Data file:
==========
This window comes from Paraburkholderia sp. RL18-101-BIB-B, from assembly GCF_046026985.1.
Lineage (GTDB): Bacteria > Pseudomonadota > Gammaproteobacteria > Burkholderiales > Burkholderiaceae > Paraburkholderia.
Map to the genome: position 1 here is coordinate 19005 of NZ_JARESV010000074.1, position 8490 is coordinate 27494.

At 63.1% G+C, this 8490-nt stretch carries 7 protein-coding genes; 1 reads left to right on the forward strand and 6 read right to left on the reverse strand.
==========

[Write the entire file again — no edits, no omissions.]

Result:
This window comes from Paraburkholderia sp. RL18-101-BIB-B, from assembly GCF_046026985.1.
Lineage (GTDB): Bacteria > Pseudomonadota > Gammaproteobacteria > Burkholderiales > Burkholderiaceae > Paraburkholderia.
Map to the genome: position 1 here is coordinate 19005 of NZ_JARESV010000074.1, position 8490 is coordinate 27494.

At 63.1% G+C, this 8490-nt stretch carries 7 protein-coding genes; 1 reads left to right on the forward strand and 6 read right to left on the reverse strand.